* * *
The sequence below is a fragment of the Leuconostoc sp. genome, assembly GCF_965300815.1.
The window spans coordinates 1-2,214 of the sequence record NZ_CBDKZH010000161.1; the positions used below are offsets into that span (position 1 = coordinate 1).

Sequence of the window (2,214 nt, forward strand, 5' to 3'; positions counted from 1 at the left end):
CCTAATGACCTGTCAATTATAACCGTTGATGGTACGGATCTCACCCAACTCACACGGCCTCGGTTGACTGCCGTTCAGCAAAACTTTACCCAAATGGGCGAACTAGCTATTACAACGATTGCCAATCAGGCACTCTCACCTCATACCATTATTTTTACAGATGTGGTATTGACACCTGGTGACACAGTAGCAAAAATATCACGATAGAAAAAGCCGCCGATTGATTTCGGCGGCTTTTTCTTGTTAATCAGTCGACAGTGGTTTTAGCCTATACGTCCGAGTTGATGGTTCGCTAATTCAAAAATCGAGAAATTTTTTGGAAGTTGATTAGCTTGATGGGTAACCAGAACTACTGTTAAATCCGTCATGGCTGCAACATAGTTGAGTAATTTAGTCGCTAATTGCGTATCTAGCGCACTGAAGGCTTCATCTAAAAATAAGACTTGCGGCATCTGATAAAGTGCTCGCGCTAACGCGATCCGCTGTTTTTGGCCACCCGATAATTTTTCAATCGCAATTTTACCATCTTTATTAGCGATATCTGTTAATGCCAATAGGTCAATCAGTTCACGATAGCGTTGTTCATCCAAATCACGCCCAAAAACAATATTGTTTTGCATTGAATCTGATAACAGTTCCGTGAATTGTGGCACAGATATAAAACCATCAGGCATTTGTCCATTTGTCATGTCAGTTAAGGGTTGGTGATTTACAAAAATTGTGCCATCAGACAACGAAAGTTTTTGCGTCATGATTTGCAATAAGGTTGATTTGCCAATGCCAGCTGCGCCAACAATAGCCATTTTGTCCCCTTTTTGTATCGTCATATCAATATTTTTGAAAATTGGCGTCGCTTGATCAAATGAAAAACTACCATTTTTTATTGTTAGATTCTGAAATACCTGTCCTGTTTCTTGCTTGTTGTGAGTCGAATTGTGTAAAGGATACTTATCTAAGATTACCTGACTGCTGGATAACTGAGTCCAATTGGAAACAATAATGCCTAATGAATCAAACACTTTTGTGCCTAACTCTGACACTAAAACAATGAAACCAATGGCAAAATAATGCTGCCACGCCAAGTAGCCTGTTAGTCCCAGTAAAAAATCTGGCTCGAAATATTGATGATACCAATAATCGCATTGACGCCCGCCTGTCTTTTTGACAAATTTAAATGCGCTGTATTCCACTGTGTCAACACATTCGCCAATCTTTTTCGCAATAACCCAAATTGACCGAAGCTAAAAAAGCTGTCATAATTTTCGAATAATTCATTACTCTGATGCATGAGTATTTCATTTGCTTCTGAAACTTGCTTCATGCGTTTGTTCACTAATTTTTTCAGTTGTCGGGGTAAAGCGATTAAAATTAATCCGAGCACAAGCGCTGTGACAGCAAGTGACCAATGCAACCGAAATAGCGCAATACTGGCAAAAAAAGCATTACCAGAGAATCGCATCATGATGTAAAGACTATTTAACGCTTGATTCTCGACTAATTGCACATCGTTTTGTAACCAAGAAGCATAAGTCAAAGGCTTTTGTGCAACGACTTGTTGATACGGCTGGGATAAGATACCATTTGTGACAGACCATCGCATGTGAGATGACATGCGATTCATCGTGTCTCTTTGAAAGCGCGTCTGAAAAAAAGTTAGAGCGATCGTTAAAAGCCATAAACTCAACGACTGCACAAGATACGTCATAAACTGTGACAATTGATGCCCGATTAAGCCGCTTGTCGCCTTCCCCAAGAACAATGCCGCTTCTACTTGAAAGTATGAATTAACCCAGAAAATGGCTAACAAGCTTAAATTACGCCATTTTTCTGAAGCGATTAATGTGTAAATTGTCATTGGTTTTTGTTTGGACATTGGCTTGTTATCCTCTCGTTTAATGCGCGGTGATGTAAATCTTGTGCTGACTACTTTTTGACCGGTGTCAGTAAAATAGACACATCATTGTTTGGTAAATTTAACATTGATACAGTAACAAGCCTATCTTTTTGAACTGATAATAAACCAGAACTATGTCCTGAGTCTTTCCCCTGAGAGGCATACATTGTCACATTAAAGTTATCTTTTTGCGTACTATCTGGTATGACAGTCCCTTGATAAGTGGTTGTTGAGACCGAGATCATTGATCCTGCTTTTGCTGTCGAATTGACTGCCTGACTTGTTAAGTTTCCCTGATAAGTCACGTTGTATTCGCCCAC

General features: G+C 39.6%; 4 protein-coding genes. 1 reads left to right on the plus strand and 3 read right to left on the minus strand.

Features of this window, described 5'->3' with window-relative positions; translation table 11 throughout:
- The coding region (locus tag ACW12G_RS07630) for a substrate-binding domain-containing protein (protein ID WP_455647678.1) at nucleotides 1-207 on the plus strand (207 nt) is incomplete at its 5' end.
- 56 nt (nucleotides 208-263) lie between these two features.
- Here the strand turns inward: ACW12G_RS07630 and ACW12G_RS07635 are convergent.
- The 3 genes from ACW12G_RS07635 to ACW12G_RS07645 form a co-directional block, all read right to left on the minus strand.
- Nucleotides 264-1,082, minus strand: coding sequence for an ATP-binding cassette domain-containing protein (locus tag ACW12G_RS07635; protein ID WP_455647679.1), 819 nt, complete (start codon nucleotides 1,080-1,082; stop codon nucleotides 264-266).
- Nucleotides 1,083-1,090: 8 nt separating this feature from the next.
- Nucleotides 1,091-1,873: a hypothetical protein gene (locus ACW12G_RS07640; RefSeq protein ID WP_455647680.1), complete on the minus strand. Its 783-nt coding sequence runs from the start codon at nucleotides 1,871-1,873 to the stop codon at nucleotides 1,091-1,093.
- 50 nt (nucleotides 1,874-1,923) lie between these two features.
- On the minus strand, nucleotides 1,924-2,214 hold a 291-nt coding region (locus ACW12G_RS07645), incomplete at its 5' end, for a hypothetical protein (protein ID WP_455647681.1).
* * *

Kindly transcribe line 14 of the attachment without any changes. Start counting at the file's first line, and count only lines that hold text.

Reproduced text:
- 50 nt (nucleotides 1,874-1,923) lie between these two features.